Jill Hagey is a rising second year medical student at the University of California, San Francisco. Prior to starting medical school, she attended Yale University where she earned her undergraduate degree in Molecular Biophysics and Biochemistry, and her Masters of Public Health in Epidemiology of Microbial Diseases. Her first exposure to the medical profession was volunteering with the Elizabeth Glaser Pediatric AIDS Foundation as a high school student. Since then she has conducted research projects on HIV and reproductive health, working in Botswana, Uganda, Rwanda, and Kenya. She is primarily interested in health systems, and how systems level factors affect the ability of clients to access adequate care in reproductive health and infectious diseases. She also worked for the Population Reference Bureau in Washington DC, supporting policy makers in the Ministries of Health in Kenya and Nigeria with their national nutrition policies. In addition to her research and work pursuits, she has a strong interest in teaching, and hopes to pursue a career in academic medicine.
Project: "Do Facility-Level Factors in Family Planning Services Provision Influence Use of Contraceptives? A Facility Assessment at Family AIDS Care and Education Services (FACES)-supported HIV care facilities in Western Kenya"
June 23, 2014 - August 17, 2014
Nyanza Province, Kenya
What does the Kean Fellowship mean to you?
My dedication and passion for pursuing a career in global health have grown substantially over the past ten years as I have volunteered and worked in the field in various capacities. Being selected for this prestigious fellowship has helped me to continue my commitment to working with underserved populations around the world in the areas of HIV and reproductive health. I look forward to learning from the other fellows who have been selected, and to become part of this rich community of scholars working towards similar goals.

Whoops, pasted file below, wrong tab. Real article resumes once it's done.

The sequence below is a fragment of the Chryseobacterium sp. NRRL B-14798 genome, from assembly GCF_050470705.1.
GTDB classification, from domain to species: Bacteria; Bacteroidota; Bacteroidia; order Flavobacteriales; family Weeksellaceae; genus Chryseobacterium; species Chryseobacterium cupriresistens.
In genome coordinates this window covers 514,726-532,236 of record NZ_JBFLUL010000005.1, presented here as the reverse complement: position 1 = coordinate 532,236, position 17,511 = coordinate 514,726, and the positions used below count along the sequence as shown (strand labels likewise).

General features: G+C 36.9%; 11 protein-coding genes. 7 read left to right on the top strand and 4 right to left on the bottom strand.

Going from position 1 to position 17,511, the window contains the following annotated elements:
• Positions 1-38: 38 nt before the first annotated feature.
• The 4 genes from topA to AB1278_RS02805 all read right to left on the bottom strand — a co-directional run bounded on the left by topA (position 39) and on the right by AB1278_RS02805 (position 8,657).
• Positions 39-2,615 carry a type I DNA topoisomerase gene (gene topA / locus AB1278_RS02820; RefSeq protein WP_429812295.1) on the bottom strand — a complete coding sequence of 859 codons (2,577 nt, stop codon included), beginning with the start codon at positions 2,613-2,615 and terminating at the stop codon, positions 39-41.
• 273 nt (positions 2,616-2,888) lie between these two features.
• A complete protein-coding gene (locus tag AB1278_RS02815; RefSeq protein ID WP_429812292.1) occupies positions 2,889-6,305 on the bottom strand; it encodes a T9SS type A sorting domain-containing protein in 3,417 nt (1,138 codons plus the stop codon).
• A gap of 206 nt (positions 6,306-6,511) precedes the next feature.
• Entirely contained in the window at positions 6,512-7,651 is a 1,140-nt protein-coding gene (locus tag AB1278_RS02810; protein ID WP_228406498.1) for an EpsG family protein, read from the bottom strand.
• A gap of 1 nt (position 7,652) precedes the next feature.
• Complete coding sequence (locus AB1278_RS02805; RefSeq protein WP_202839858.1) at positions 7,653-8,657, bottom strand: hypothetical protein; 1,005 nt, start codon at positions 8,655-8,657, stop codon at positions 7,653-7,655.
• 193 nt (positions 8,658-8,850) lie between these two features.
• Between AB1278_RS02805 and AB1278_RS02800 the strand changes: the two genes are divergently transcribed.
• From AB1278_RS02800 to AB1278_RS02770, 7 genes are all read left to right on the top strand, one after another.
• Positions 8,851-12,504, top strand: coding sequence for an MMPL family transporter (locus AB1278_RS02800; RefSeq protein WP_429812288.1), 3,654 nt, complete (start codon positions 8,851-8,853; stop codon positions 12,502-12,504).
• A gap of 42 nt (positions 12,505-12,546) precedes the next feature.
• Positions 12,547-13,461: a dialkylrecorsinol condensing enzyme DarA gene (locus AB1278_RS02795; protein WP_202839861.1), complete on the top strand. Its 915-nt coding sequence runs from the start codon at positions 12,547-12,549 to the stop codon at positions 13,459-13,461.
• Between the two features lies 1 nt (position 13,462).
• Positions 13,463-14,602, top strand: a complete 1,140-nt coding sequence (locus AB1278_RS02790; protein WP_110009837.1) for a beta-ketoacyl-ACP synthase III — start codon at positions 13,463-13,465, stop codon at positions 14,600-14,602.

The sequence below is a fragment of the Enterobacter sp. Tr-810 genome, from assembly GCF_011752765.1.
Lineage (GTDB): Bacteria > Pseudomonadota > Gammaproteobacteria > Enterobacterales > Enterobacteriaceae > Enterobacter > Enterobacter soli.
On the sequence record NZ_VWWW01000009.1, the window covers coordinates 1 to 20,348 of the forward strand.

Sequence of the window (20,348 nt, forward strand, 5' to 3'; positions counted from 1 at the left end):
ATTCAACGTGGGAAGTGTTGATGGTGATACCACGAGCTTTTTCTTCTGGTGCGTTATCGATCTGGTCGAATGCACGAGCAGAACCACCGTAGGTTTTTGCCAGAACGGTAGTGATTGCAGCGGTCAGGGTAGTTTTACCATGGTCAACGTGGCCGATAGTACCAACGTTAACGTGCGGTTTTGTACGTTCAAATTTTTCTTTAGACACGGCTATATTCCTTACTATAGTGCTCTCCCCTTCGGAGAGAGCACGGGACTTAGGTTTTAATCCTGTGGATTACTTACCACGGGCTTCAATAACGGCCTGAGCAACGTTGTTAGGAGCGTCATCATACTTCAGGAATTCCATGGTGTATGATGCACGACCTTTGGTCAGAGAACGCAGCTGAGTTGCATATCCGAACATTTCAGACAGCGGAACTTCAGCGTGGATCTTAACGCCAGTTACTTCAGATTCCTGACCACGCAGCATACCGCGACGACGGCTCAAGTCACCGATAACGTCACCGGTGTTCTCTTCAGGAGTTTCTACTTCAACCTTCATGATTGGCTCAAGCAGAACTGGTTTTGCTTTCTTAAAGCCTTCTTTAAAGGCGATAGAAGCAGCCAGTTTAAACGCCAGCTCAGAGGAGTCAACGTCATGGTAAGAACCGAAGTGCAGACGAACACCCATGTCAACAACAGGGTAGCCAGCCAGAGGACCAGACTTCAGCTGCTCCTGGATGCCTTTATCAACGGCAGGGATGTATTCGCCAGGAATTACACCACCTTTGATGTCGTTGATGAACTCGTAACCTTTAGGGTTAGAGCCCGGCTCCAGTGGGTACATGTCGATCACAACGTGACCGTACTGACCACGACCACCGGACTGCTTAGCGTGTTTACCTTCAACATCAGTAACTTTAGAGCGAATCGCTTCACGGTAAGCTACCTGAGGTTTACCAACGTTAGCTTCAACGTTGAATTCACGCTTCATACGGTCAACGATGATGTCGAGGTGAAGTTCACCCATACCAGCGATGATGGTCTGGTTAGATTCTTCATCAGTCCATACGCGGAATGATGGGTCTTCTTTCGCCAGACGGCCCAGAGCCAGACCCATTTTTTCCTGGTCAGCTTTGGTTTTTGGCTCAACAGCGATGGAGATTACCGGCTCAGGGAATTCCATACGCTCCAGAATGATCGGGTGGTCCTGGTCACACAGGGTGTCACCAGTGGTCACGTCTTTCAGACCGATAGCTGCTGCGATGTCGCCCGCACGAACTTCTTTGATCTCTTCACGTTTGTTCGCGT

What do you anticipate learning?
The Kean Fellowship has allowed me the opportunity to work with the Kenyan Medical Research Institute (KEMRI) doing research on the impact of earlier HIV initiation on fertility desires. Through this study, I will be speaking with many health care providers, learning some of their challenges in working with HIV positive clients in a resource-limited setting. While I’ve worked in East Africa before, working in more rural communities will bring different answers to some of the questions that I have asked throughout my research experience in HIV/AIDS. Beyond the research itself, I look forward to working closely with a team of Kenyan investigators and colleagues to foster collaboration and learn from their expertise. I hope to add value to their team, and particularly learn how the clinical knowledge that I am gaining through medical school can help as we find solutions to the research questions we are asking.
What interests you about tropical medicine and what problems are you interested in solving?
I believe health care is a human right. This fuels my interest in tropical medicine, as the unfortunate reality is that we have access to prevention and treatment efforts for many tropical diseases, but these efforts do not reach the people who need them. Additionally, many of the risk factors for tropical diseases, such as poor sanitation and cramped living conditions, increase the spread of these diseases among those with the fewest resources. Women in particular are hit hard by infectious diseases, especially in HIV and sexually transmitted infections, and they do not have the negotiating power to reduce their risk factors or to get better care for themselves. The problem I seek to solve is at the intersection of HIV/reproductive health, health systems strengthening, and access to care: how do we create a health system that provides equitable access to all, particularly to women and minorities, around HIV and reproductive health care?